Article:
In this image from a Korean Central News Agency broadcast, North Korean leader Kim Jong-un delivers his televised New Year's speech on Jan. 1, 2019. He gave the speech sitting in a dark leather armchair in an office, an unusual detail for his annual speeches. (KCNA-Yonhap)
North Korean leader Kim Jong-un could skip a New Year's Day address later this week because he could unveil policy directions at a Workers' Party congress expected to convene in the coming weeks, experts said Monday.
Kim has delivered a televised speech on Jan. 1 almost every year since he took power following the death of his father in 2011 to put forth his annual policy plans and directions. The speech has been closely watched for signs of where the reclusive country could be headed for the following year.
Kim, however, skipped such an annual address early this year, replacing his message with a speech at a party meeting held late in the previous year.
Experts said he could skip this year's address too because any message from the address could come as distraction from what he will announce during a party congress set to convene in January for the first time in four years.
"Rather than repeating what he has to say twice, he would think that it would be effective to focus his entire message on the upcoming party congress," said Kim Yong-hyun, a North Korean studies professor at Dongguk University.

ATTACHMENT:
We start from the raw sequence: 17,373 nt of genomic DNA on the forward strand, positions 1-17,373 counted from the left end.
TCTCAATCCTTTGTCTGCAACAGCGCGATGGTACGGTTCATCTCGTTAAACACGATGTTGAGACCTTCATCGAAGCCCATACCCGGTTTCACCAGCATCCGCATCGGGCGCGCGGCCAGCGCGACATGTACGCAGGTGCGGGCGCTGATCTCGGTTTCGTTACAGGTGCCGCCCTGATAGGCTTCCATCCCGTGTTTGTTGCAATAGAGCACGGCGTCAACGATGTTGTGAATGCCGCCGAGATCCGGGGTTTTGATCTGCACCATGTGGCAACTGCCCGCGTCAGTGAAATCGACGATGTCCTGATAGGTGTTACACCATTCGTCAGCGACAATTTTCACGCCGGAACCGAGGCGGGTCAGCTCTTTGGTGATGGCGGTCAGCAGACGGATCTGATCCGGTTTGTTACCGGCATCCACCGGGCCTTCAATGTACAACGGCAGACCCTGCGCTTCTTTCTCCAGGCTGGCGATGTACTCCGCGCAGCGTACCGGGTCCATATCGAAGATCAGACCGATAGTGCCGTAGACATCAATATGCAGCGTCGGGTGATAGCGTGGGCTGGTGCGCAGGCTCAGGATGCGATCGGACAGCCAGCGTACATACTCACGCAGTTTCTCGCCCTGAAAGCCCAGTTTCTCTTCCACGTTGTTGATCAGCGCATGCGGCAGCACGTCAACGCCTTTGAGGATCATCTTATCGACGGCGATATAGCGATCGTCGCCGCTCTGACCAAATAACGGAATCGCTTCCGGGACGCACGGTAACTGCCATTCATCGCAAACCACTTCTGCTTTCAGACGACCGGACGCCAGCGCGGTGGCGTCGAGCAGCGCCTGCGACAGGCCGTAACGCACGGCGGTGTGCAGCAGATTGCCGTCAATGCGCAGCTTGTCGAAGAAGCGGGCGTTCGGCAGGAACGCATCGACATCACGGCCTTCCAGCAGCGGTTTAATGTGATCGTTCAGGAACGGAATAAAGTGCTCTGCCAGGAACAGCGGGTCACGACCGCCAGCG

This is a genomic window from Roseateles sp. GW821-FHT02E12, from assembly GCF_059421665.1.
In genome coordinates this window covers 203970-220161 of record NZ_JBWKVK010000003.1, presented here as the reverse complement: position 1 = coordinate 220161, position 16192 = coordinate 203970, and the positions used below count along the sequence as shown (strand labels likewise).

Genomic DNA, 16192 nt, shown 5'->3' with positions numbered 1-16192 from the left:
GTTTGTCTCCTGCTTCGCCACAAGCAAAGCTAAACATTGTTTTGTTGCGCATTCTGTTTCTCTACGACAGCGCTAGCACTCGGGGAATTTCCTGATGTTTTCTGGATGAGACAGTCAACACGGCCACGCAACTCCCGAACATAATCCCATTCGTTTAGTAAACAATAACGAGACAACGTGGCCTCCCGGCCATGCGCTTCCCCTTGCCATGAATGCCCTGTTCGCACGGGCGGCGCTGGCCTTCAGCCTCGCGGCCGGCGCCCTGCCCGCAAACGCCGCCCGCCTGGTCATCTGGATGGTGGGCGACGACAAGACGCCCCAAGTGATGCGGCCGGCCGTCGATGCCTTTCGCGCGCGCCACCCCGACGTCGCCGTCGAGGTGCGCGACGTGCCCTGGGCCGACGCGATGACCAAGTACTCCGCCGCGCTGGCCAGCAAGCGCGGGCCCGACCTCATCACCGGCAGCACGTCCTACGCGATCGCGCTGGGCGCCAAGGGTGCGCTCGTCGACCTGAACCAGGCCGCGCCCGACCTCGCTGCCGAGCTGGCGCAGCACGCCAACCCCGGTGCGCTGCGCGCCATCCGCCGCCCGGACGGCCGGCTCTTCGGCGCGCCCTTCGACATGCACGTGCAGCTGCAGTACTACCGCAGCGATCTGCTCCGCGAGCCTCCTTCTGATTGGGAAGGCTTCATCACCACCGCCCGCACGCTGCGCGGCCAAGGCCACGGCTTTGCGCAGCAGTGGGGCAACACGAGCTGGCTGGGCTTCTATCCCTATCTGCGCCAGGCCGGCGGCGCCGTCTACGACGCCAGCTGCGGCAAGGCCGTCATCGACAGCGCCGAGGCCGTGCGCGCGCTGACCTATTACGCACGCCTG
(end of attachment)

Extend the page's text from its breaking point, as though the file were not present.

The North has been preparing to hold the party congress, though it has not specified the exact date for the gathering. Kim earlier acknowledged a failure in his current economic development plan and said he would put forward a new development plan during the congress.
The party congress has been drawing particularly keen attention from the outside as the North could also announce its long-term policy lines on denuclearization and frozen inter-Korean relations. Kim is expected to attend the congress and deliver a speech.
Some expected that Kim might send his New Year's message through state newspapers, not a televised speech, as was the case in 2012, the first year in office, in a way to minimize distraction to the party congress.
It still remains to be seen whether Kim will skip his annual speech.
Experts said that Kim could deliver a New Year's message short on policy details but long on pep talk for his people suffering from typhoons, the coronavirus pandemic and global sanctions throughout this year.
"Kim's speech, if delivered, might be focused on his gratitude for people going through the triple-whammy challenges and console their suffering rather than dealing with details on policies," said Hong Min, a senior researcher at the Korea Institute for National Unification, a state-run think tank. (Yonhap)